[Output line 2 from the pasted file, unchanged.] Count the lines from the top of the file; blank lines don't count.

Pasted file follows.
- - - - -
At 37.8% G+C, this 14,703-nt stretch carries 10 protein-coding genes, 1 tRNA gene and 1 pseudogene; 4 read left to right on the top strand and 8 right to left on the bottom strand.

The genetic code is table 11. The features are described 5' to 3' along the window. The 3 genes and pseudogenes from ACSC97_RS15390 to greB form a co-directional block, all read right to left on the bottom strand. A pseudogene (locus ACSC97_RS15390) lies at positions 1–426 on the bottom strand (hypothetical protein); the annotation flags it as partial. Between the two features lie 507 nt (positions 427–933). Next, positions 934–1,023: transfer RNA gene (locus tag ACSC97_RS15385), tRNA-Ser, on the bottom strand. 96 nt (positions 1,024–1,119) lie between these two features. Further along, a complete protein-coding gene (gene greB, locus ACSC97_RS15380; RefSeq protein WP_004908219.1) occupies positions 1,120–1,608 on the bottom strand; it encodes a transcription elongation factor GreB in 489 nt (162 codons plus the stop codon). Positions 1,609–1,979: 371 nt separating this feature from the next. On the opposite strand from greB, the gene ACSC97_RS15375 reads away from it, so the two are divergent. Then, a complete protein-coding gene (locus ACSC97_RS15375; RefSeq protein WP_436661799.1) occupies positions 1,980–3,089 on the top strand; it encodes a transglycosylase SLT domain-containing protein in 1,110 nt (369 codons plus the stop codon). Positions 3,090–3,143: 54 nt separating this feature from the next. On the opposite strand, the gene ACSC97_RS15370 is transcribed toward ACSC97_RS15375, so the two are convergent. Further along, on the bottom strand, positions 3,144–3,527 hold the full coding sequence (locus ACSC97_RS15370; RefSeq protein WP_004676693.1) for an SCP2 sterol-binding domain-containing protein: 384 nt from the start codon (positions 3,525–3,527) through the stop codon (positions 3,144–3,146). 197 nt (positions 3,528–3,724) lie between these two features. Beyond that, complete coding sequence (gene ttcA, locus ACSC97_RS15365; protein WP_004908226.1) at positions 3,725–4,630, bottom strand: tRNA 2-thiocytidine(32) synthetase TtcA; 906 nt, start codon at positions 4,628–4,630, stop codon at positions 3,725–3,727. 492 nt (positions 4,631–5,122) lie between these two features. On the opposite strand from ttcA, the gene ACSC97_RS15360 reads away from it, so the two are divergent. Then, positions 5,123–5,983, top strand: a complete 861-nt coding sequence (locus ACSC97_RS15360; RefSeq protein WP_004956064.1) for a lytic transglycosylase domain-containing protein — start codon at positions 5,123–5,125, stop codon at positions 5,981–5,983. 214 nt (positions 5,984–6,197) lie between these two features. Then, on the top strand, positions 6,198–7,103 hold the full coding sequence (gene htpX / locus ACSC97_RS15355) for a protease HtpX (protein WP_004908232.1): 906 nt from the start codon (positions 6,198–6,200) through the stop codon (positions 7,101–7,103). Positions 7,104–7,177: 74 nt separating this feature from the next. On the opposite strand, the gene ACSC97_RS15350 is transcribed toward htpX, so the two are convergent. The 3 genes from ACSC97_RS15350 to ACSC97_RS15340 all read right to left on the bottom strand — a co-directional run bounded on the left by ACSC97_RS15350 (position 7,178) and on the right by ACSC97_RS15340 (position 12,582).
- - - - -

The genetic code is table 11. The features are described 5' to 3' along the window. The 3 genes and pseudogenes from ACSC97_RS15390 to greB form a co-directional block, all read right to left on the bottom strand. A pseudogene (locus ACSC97_RS15390) lies at positions 1–426 on the bottom strand (hypothetical protein); the annotation flags it as partial. Between the two features lie 507 nt (positions 427–933). Next, positions 934–1,023: transfer RNA gene (locus tag ACSC97_RS15385), tRNA-Ser, on the bottom strand. 96 nt (positions 1,024–1,119) lie between these two features. Further along, a complete protein-coding gene (gene greB, locus ACSC97_RS15380; RefSeq protein WP_004908219.1) occupies positions 1,120–1,608 on the bottom strand; it encodes a transcription elongation factor GreB in 489 nt (162 codons plus the stop codon). Positions 1,609–1,979: 371 nt separating this feature from the next. On the opposite strand from greB, the gene ACSC97_RS15375 reads away from it, so the two are divergent. Then, a complete protein-coding gene (locus ACSC97_RS15375; RefSeq protein WP_436661799.1) occupies positions 1,980–3,089 on the top strand; it encodes a transglycosylase SLT domain-containing protein in 1,110 nt (369 codons plus the stop codon). Positions 3,090–3,143: 54 nt separating this feature from the next. On the opposite strand, the gene ACSC97_RS15370 is transcribed toward ACSC97_RS15375, so the two are convergent. Further along, on the bottom strand, positions 3,144–3,527 hold the full coding sequence (locus ACSC97_RS15370; RefSeq protein WP_004676693.1) for an SCP2 sterol-binding domain-containing protein: 384 nt from the start codon (positions 3,525–3,527) through the stop codon (positions 3,144–3,146). 197 nt (positions 3,528–3,724) lie between these two features. Beyond that, complete coding sequence (gene ttcA, locus ACSC97_RS15365; protein WP_004908226.1) at positions 3,725–4,630, bottom strand: tRNA 2-thiocytidine(32) synthetase TtcA; 906 nt, start codon at positions 4,628–4,630, stop codon at positions 3,725–3,727. 492 nt (positions 4,631–5,122) lie between these two features. On the opposite strand from ttcA, the gene ACSC97_RS15360 reads away from it, so the two are divergent. Then, positions 5,123–5,983, top strand: a complete 861-nt coding sequence (locus ACSC97_RS15360; RefSeq protein WP_004956064.1) for a lytic transglycosylase domain-containing protein — start codon at positions 5,123–5,125, stop codon at positions 5,981–5,983. 214 nt (positions 5,984–6,197) lie between these two features. Then, on the top strand, positions 6,198–7,103 hold the full coding sequence (gene htpX / locus ACSC97_RS15355) for a protease HtpX (protein WP_004908232.1): 906 nt from the start codon (positions 6,198–6,200) through the stop codon (positions 7,101–7,103). Positions 7,104–7,177: 74 nt separating this feature from the next. On the opposite strand, the gene ACSC97_RS15350 is transcribed toward htpX, so the two are convergent. The 3 genes from ACSC97_RS15350 to ACSC97_RS15340 all read right to left on the bottom strand — a co-directional run bounded on the left by ACSC97_RS15350 (position 7,178) and on the right by ACSC97_RS15340 (position 12,582).